I have recently read a lot of proofs that like to say "But..." right before the punchline. I feel that the word "But..." should be used if what follows is contradictory in some way, as in proofs by contradiction. However, many proofs that don't use contradiction simply use "But..." to introduce the punchline (the example that inspired this post is at the end of this proof of the Alternating Series Test. Is this considered acceptable form? It's so common but sounds strange to me.
I think that "but" can also be used to exemplify or to provide a unintuitive result (consequence) or more evidence that was not immediately obvious. For example:
claim a evidence a some more evidence.... but.. since we know that from evidence a... then we have theorem b!
claim a evidence a claim b ..but notice that... x = y because of evidence a and claim a as assumed so... claim b is true!
I also think that such usage is acceptable and is not necessarily required to be an introduction to a contradiction.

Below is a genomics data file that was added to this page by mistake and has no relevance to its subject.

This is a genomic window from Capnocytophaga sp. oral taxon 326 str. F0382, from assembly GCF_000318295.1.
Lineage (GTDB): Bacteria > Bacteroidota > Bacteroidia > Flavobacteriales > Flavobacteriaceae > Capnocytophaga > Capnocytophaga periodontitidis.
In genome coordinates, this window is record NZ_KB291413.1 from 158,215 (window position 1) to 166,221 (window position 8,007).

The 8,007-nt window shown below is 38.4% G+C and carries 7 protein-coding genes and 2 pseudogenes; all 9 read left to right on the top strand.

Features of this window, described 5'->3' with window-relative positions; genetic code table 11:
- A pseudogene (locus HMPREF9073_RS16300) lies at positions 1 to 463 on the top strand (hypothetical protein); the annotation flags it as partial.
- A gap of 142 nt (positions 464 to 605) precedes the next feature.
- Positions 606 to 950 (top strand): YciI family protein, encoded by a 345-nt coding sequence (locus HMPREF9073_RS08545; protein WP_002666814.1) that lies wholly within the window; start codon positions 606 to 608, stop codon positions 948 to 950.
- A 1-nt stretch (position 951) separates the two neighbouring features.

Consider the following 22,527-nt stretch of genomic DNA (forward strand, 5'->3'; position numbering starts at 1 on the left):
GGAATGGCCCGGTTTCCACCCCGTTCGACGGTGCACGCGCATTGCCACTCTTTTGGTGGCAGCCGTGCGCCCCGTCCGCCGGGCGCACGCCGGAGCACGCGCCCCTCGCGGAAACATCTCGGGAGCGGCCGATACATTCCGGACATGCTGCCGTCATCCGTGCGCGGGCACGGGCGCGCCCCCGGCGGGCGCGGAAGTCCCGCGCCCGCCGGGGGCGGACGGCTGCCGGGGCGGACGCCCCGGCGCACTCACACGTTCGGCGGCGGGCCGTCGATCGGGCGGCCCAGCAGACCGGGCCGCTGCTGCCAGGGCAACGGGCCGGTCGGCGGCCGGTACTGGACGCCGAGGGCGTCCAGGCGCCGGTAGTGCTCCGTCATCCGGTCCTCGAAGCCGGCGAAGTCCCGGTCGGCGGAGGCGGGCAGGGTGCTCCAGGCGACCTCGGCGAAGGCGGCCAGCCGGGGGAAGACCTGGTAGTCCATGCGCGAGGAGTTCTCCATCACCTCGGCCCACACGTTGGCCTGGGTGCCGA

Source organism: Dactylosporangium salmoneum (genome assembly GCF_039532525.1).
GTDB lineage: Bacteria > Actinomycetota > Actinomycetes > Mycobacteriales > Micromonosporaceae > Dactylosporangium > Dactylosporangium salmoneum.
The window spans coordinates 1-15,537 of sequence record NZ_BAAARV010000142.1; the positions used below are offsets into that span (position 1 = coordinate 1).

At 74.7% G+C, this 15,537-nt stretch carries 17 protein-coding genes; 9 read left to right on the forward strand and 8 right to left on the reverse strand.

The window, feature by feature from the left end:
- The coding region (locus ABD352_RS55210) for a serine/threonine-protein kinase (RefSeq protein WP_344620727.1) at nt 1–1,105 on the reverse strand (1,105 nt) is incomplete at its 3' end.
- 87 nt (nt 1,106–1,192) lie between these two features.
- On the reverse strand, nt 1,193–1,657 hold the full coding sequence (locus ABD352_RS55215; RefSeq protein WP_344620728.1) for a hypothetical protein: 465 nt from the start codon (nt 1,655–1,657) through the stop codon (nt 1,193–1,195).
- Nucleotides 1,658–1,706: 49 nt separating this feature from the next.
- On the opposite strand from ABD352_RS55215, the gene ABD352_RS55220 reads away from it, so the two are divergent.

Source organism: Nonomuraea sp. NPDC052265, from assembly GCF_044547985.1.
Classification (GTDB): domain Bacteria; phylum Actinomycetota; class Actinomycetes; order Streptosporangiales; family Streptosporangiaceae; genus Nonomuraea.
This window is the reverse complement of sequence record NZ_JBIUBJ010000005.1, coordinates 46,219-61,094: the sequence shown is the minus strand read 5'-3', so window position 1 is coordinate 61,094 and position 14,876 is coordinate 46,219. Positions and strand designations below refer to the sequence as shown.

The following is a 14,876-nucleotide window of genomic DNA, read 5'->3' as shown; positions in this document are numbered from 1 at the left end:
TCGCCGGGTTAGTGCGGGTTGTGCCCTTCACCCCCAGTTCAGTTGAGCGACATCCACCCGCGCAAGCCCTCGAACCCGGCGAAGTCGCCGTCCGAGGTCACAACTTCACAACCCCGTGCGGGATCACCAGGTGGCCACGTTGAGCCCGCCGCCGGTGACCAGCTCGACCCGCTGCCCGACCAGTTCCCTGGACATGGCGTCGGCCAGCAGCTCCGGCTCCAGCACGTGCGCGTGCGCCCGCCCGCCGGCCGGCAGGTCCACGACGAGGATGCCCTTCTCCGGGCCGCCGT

A common use seems to be
We have situation X.
We also have additional feature Y, that causes the situation X to assume a much simpler or different-looking form Z.
Z is different enough from X to call attention to the contrast between them with words like "but", "however", "actually", or "in fact".
The ability to draw such contrasts is useful even when Z is a special case of X and not in contradiction to anything.
Generally, if the initial idea of the proof changes as the narrative develops, maybe to handle some complication or special cases, some words like "but" or "however" may appear when indicating that.
In English, the word "but" can function two different ways:
- As "not this, but that", it signifies an exclusive or.
- As "not only this, but also that", it signifies a conjunction.
The word "but" by itself is often an abbreviated version of one of those two. In the usage you ask about, the latter is meant.